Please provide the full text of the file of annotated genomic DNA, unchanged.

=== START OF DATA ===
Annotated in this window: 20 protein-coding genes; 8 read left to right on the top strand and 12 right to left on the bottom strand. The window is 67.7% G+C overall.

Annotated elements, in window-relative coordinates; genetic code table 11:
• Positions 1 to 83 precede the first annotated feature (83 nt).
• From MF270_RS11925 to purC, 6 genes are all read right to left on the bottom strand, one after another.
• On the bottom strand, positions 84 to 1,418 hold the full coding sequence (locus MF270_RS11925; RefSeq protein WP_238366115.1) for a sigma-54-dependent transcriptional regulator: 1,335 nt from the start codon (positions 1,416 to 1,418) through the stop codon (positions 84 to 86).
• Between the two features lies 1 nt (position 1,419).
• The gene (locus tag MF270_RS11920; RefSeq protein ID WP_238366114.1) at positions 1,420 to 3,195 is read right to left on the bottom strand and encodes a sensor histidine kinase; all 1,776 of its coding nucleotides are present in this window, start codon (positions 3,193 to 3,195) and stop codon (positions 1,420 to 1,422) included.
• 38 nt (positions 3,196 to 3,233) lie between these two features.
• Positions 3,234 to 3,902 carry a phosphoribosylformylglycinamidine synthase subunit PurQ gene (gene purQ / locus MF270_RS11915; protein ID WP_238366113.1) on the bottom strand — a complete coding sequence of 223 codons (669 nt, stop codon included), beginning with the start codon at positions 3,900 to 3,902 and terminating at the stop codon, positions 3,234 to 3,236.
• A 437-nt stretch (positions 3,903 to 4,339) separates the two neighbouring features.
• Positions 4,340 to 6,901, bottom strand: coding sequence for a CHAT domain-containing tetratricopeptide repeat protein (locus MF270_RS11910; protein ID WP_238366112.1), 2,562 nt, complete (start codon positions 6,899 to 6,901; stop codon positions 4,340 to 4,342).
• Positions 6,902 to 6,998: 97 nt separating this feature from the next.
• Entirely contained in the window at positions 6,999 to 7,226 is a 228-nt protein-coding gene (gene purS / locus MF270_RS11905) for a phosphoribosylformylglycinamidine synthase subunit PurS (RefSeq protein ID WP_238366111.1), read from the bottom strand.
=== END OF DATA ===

Annotated in this window: 20 protein-coding genes; 8 read left to right on the top strand and 12 right to left on the bottom strand. The window is 67.7% G+C overall.

Annotated elements, in window-relative coordinates; genetic code table 11:
• Positions 1 to 83 precede the first annotated feature (83 nt).
• From MF270_RS11925 to purC, 6 genes are all read right to left on the bottom strand, one after another.
• On the bottom strand, positions 84 to 1,418 hold the full coding sequence (locus MF270_RS11925; RefSeq protein WP_238366115.1) for a sigma-54-dependent transcriptional regulator: 1,335 nt from the start codon (positions 1,416 to 1,418) through the stop codon (positions 84 to 86).
• Between the two features lies 1 nt (position 1,419).
• The gene (locus tag MF270_RS11920; RefSeq protein ID WP_238366114.1) at positions 1,420 to 3,195 is read right to left on the bottom strand and encodes a sensor histidine kinase; all 1,776 of its coding nucleotides are present in this window, start codon (positions 3,193 to 3,195) and stop codon (positions 1,420 to 1,422) included.
• 38 nt (positions 3,196 to 3,233) lie between these two features.
• Positions 3,234 to 3,902 carry a phosphoribosylformylglycinamidine synthase subunit PurQ gene (gene purQ / locus MF270_RS11915; protein ID WP_238366113.1) on the bottom strand — a complete coding sequence of 223 codons (669 nt, stop codon included), beginning with the start codon at positions 3,900 to 3,902 and terminating at the stop codon, positions 3,234 to 3,236.
• A 437-nt stretch (positions 3,903 to 4,339) separates the two neighbouring features.
• Positions 4,340 to 6,901, bottom strand: coding sequence for a CHAT domain-containing tetratricopeptide repeat protein (locus MF270_RS11910; protein ID WP_238366112.1), 2,562 nt, complete (start codon positions 6,899 to 6,901; stop codon positions 4,340 to 4,342).
• Positions 6,902 to 6,998: 97 nt separating this feature from the next.
• Entirely contained in the window at positions 6,999 to 7,226 is a 228-nt protein-coding gene (gene purS / locus MF270_RS11905) for a phosphoribosylformylglycinamidine synthase subunit PurS (RefSeq protein ID WP_238366111.1), read from the bottom strand.